South Africa has been seriously affected by the HIV and Aids pandemic, with the agricultural sector being no exception (Zvomuya, 2005: 33). The Department of Health (DOH, 2007: 4) identified that inadequate health care capacity particularly in rural areas is one of the factors contributing to the disproportionate provision of good quality care and targeted development. Therefore, in South Africa, the farming community is one of the sectors with disproportionate provision of health care especially in HIV management. Among the farming communities in general, awareness, treatment and prevention has been utilized as components of a strategy intended to empower the farm employers and employees (Zvomuya, 2005: 33).
The objective of this study was to explore and describe the perceptions of the farming community on HIV and Aids. A qualitative, exploratory and descriptive research design was followed to explore and describe the perceptions of the farming community on HIV and Aids in the Limpopo Province. The study the population consisted of the farm owner, farm managers and farm employees both males and females above the age of eighteen (18) years in the Limpopo Province. A purposive sampling method and a convenient sampling were used in this study. The researcher used in- depth one on one interviews to collect data so as to explore and describe the perceptions of the farming community on HIV and Aids and field notes were taken. Data was analysed according to Tesch’s analysis method. Categories, sub categories and themes were identified and verified by means of literature control. The following seven categories were identified and described: Emotions linked to HIV and Aids, individual characteristics and experiences, behavior cognition and affect, human resource issues, lack of recreational facilities, health care needs, and support as a health promotion strategy.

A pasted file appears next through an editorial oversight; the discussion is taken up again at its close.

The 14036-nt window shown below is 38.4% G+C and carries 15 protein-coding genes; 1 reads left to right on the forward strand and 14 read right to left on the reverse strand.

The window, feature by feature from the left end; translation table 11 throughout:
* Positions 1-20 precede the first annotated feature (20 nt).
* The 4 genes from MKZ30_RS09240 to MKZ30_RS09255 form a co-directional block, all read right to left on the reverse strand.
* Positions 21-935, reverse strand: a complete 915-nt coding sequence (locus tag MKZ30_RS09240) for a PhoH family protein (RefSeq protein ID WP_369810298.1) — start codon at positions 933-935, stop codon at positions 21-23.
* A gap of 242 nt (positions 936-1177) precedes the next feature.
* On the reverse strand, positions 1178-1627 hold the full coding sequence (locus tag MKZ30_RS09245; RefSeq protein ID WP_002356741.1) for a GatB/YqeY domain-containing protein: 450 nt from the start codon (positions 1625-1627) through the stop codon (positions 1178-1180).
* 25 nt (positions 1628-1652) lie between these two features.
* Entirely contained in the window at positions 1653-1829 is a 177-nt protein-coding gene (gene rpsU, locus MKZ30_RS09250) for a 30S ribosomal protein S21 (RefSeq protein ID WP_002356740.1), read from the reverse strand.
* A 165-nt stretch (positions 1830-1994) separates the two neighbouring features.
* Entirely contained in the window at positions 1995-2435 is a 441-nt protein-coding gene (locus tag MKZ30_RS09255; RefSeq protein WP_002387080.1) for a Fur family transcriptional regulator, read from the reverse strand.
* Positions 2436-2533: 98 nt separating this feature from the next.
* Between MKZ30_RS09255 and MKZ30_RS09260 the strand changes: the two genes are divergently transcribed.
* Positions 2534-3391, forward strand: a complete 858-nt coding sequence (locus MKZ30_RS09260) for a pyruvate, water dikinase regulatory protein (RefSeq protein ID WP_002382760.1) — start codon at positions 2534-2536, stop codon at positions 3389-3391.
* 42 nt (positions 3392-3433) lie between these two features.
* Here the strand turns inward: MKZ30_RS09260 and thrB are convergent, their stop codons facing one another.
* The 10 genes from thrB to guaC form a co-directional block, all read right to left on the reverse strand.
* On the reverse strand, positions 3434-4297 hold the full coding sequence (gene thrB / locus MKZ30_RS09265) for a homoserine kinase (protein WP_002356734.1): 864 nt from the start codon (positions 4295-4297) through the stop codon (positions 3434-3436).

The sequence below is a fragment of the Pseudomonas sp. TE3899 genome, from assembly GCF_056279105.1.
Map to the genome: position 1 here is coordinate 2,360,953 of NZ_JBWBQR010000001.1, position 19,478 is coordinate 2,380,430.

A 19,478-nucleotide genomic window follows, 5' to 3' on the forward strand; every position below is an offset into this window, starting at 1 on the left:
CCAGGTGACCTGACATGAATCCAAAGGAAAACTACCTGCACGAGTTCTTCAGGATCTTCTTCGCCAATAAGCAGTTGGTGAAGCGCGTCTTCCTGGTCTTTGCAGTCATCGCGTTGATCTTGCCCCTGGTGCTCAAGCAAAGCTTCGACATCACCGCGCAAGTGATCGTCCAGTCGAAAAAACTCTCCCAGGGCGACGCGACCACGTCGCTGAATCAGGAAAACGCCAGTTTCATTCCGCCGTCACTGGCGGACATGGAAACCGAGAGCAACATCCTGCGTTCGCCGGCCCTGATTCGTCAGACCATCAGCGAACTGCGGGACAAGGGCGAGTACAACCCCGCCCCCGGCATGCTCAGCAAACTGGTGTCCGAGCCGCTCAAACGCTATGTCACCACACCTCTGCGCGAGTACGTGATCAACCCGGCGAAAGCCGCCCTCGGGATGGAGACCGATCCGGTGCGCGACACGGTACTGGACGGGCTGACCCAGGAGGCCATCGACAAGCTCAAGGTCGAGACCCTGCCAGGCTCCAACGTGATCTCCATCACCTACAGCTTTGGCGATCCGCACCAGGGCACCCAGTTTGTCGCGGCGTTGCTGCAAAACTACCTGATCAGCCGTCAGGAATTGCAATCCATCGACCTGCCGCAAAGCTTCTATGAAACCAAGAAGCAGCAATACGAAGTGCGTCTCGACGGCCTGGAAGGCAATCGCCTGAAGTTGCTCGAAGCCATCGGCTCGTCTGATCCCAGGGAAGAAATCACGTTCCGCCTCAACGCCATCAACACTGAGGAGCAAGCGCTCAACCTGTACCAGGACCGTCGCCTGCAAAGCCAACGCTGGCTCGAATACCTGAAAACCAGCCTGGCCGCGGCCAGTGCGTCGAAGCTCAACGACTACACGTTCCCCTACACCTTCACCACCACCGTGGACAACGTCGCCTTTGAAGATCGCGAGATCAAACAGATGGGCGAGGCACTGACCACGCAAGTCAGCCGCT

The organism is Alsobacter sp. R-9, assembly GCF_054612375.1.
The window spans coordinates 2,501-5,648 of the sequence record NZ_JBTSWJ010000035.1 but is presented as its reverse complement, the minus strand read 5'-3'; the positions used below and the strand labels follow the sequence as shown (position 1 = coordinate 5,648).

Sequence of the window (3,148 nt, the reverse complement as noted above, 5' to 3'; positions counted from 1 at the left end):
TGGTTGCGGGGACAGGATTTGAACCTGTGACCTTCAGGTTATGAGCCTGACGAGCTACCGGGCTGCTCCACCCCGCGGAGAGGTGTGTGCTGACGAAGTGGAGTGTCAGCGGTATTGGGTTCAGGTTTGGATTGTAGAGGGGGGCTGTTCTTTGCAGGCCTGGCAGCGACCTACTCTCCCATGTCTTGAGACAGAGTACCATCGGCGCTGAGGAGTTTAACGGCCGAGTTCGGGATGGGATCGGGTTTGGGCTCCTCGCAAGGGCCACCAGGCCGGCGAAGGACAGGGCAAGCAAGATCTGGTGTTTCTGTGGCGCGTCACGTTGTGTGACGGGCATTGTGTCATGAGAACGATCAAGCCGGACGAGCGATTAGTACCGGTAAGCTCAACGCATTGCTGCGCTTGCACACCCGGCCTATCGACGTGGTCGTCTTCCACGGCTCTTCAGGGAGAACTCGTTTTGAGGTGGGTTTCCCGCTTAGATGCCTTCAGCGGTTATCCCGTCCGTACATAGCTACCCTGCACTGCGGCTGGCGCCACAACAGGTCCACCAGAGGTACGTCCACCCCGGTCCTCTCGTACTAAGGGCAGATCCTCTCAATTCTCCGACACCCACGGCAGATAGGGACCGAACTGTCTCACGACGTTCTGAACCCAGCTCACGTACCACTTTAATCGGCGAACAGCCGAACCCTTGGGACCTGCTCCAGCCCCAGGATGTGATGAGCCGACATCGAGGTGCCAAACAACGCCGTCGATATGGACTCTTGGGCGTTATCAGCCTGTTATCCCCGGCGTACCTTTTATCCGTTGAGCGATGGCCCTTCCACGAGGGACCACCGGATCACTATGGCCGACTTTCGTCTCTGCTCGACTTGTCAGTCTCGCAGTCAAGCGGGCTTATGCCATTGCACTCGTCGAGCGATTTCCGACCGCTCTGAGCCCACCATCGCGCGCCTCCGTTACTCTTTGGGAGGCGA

The researcher recommended that educational programmes such as effective risk reducing programmes and awareness, as well as support structures, should be made available to all farming community. Due to the scarcity of information on HIV and Aids in the farming community, a variety of methods like audio visual media in a form of radio and television and printed media in a form of posters, charts, pamphlets and booklets can be used to disseminate the knowledge. However, this knowledge is not limited to hosting educational sessions, training workshops, community meetings, focus groups, and wellness programs by peer educators and community leaders. Based on the above recommendations, further research in other areas to explore the perceptions of the farming community on HIV and Aids in depth is relevant.
In conclusion, regular training on HIV and Aids is therefore crucial given that the findings of this study showed that, despite the HIV awareness campaigns going on in South Africa, some segments of the population do not get the message, specifically the farming community. The universal access of health care services which most of us take for granted are not accessible in the farming community due to their long working hours and the fact that the mobile clinics which use to provide basic PHC (primary health care) services were no longer coming.
Dissertation (MCur)--University of Pretoria, 2013.